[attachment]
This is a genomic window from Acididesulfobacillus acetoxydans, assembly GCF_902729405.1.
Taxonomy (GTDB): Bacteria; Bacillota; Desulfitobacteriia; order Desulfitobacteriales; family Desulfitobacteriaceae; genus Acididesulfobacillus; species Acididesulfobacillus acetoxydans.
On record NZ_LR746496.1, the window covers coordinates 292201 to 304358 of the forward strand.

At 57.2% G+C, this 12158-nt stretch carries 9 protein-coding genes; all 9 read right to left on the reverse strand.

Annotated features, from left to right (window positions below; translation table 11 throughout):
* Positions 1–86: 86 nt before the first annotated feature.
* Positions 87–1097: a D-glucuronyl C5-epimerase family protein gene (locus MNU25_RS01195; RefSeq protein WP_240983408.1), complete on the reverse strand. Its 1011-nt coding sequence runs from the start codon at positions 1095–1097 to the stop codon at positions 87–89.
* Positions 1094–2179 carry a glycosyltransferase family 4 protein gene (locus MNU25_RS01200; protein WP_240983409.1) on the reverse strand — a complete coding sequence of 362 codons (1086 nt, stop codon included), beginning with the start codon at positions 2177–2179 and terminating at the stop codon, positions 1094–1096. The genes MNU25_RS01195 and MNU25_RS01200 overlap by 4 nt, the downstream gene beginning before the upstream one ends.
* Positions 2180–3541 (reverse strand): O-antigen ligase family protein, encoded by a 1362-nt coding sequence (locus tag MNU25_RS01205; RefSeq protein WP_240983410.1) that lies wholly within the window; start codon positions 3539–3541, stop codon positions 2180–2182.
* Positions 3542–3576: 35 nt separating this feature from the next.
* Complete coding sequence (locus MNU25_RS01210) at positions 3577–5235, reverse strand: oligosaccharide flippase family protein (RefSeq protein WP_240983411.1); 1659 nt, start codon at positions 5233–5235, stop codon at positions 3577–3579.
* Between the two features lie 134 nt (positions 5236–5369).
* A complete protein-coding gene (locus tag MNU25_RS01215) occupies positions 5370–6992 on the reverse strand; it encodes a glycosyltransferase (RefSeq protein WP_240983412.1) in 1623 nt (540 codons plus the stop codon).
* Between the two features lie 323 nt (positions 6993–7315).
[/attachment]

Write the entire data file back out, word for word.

This is a genomic window from Acididesulfobacillus acetoxydans, assembly GCF_902729405.1.
Taxonomy (GTDB): Bacteria; Bacillota; Desulfitobacteriia; order Desulfitobacteriales; family Desulfitobacteriaceae; genus Acididesulfobacillus; species Acididesulfobacillus acetoxydans.
On record NZ_LR746496.1, the window covers coordinates 292201 to 304358 of the forward strand.

At 57.2% G+C, this 12158-nt stretch carries 9 protein-coding genes; all 9 read right to left on the reverse strand.

Annotated features, from left to right (window positions below; translation table 11 throughout):
* Positions 1–86: 86 nt before the first annotated feature.
* Positions 87–1097: a D-glucuronyl C5-epimerase family protein gene (locus MNU25_RS01195; RefSeq protein WP_240983408.1), complete on the reverse strand. Its 1011-nt coding sequence runs from the start codon at positions 1095–1097 to the stop codon at positions 87–89.
* Positions 1094–2179 carry a glycosyltransferase family 4 protein gene (locus MNU25_RS01200; protein WP_240983409.1) on the reverse strand — a complete coding sequence of 362 codons (1086 nt, stop codon included), beginning with the start codon at positions 2177–2179 and terminating at the stop codon, positions 1094–1096. The genes MNU25_RS01195 and MNU25_RS01200 overlap by 4 nt, the downstream gene beginning before the upstream one ends.
* Positions 2180–3541 (reverse strand): O-antigen ligase family protein, encoded by a 1362-nt coding sequence (locus tag MNU25_RS01205; RefSeq protein WP_240983410.1) that lies wholly within the window; start codon positions 3539–3541, stop codon positions 2180–2182.
* Positions 3542–3576: 35 nt separating this feature from the next.
* Complete coding sequence (locus MNU25_RS01210) at positions 3577–5235, reverse strand: oligosaccharide flippase family protein (RefSeq protein WP_240983411.1); 1659 nt, start codon at positions 5233–5235, stop codon at positions 3577–3579.
* Between the two features lie 134 nt (positions 5236–5369).
* A complete protein-coding gene (locus tag MNU25_RS01215) occupies positions 5370–6992 on the reverse strand; it encodes a glycosyltransferase (RefSeq protein WP_240983412.1) in 1623 nt (540 codons plus the stop codon).
* Between the two features lie 323 nt (positions 6993–7315).